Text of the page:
But I read this comment regarding the below editorial and this I think puts it rather succinctly:
A lawyer friend of mind once said that "You are not guaranteed justice, just due process". Where there is a profit motive - in this case measured in convictions, arrests, traffic tickets or perhaps petty revenge, even this will be compromised often as a matter of course. The secondary profit motives stretch from the ticket-mills of Ferguson, MO to the for-profit prisons of Arizona.
The criminal justice industry will change when the metrics and "profit motive" of arrest, conviction and incarceration change, but not until then -- the rest is just armchair quarterbacking and hand wringing.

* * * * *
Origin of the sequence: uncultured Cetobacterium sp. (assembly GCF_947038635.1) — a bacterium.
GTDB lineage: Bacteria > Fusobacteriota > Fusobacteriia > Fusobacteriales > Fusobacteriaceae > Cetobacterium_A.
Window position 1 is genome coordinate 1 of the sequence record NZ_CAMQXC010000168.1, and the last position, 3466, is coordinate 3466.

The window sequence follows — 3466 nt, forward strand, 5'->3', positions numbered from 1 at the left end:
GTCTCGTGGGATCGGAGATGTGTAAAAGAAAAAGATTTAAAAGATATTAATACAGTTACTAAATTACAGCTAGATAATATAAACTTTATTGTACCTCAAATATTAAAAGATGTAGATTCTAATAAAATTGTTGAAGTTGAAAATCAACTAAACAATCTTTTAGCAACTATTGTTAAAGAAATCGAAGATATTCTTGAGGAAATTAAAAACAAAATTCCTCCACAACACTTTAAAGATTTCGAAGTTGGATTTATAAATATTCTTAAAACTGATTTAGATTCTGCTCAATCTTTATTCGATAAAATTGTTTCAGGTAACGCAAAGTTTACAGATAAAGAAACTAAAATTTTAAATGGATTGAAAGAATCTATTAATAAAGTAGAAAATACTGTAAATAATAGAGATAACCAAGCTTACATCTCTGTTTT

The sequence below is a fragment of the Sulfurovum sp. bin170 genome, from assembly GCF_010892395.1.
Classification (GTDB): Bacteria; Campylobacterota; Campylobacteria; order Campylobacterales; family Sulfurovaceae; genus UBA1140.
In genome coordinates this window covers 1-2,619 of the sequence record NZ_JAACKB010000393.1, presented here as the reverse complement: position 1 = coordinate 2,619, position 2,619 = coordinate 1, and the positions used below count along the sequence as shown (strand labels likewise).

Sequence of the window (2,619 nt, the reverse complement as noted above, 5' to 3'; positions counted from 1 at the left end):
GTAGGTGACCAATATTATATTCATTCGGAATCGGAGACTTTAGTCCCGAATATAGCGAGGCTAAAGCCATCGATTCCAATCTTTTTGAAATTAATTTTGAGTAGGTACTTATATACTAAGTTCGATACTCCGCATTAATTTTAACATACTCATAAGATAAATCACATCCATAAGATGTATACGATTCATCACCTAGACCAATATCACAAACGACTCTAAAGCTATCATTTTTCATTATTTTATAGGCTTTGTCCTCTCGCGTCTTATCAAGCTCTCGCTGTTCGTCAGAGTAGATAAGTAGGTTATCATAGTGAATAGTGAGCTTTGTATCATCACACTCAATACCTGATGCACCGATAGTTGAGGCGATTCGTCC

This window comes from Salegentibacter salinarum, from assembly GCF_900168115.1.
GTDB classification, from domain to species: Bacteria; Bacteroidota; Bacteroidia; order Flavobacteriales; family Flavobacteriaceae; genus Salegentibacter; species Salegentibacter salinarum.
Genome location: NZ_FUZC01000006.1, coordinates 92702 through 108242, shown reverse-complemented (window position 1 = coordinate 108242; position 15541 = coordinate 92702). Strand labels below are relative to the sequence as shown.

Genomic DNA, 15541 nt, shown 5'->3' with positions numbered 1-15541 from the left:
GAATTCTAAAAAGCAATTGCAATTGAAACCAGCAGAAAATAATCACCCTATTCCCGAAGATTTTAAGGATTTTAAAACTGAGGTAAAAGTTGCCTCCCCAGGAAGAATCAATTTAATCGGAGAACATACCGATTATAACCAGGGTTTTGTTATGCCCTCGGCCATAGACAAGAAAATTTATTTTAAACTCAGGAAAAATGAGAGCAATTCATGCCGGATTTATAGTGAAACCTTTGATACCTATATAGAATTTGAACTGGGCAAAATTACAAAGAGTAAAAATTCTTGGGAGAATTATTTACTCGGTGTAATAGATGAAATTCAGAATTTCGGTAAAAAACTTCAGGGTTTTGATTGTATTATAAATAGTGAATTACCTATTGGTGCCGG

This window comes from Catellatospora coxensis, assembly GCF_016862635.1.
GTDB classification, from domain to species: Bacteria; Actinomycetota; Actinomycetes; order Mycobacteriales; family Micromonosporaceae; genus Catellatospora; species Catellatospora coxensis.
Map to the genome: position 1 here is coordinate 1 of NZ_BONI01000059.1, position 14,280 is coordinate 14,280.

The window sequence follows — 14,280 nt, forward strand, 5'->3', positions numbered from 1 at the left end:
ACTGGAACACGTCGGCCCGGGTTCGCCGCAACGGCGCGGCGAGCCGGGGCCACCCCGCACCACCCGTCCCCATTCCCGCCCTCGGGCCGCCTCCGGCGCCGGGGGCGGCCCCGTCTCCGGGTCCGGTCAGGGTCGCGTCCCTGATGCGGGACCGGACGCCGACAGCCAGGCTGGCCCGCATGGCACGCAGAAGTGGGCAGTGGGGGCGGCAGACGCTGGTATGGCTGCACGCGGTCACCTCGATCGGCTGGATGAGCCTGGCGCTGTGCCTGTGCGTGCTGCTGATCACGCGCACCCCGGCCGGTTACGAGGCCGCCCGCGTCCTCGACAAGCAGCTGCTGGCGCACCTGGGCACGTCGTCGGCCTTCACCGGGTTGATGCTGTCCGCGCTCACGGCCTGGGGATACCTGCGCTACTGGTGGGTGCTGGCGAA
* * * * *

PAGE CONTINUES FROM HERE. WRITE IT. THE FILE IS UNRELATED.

‘Making a Murderer’ Is About Justice, Not Truth
By LISA KERN GRIFFIN
The New York Times Opinion Page
Jan 12 2016
THE release last month of “Making a Murderer,” a 10-part documentary from Netflix, capped a year in which popular culture’s portrayal of the criminal justice system seems to have shifted. Out with the old tropes about truth-seeking investigators and tidy resolutions; in with the disquieting, dysfunctional reality of many courtrooms and police stations. The documentary, which has captivated viewers and critics, chronicles the trials of Steven Avery and his nephew Brendan Dassey for the 2005 killing of Teresa Halbach.
Its depiction of alleged police corruption and prosecutorial bias has inspired some viewers to quip that they hope they are never arrested in Manitowoc, Wis., the county where the two men were convicted. But what happened to them happens to low-status criminal defendants across the country all the time.